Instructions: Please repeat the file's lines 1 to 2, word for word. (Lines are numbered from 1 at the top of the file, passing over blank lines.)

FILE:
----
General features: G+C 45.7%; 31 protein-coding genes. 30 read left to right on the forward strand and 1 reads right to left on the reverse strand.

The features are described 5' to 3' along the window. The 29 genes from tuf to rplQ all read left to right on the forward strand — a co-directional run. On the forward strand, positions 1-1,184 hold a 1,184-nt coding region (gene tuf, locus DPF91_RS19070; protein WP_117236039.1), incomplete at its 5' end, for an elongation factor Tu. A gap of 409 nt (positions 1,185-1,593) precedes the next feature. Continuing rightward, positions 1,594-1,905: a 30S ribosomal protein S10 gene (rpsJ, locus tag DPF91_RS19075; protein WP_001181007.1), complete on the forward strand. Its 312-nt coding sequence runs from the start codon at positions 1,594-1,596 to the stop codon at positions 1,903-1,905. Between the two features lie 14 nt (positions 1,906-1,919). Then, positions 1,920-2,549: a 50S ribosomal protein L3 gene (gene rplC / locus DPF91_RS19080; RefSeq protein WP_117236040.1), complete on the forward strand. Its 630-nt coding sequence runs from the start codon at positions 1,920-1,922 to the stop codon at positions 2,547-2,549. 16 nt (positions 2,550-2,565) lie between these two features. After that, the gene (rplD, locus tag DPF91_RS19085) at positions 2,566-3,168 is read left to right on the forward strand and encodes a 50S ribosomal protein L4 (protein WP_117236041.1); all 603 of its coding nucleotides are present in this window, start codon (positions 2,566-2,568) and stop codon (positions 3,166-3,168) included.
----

General features: G+C 45.7%; 31 protein-coding genes. 30 read left to right on the forward strand and 1 reads right to left on the reverse strand.

The features are described 5' to 3' along the window. The 29 genes from tuf to rplQ all read left to right on the forward strand — a co-directional run. On the forward strand, positions 1-1,184 hold a 1,184-nt coding region (gene tuf, locus DPF91_RS19070; protein WP_117236039.1), incomplete at its 5' end, for an elongation factor Tu. A gap of 409 nt (positions 1,185-1,593) precedes the next feature. Continuing rightward, positions 1,594-1,905: a 30S ribosomal protein S10 gene (rpsJ, locus tag DPF91_RS19075; protein WP_001181007.1), complete on the forward strand. Its 312-nt coding sequence runs from the start codon at positions 1,594-1,596 to the stop codon at positions 1,903-1,905. Between the two features lie 14 nt (positions 1,906-1,919). Then, positions 1,920-2,549: a 50S ribosomal protein L3 gene (gene rplC / locus DPF91_RS19080; RefSeq protein WP_117236040.1), complete on the forward strand. Its 630-nt coding sequence runs from the start codon at positions 1,920-1,922 to the stop codon at positions 2,547-2,549. 16 nt (positions 2,550-2,565) lie between these two features. After that, the gene (rplD, locus tag DPF91_RS19085) at positions 2,566-3,168 is read left to right on the forward strand and encodes a 50S ribosomal protein L4 (protein WP_117236041.1); all 603 of its coding nucleotides are present in this window, start codon (positions 2,566-2,568) and stop codon (positions 3,166-3,168) included.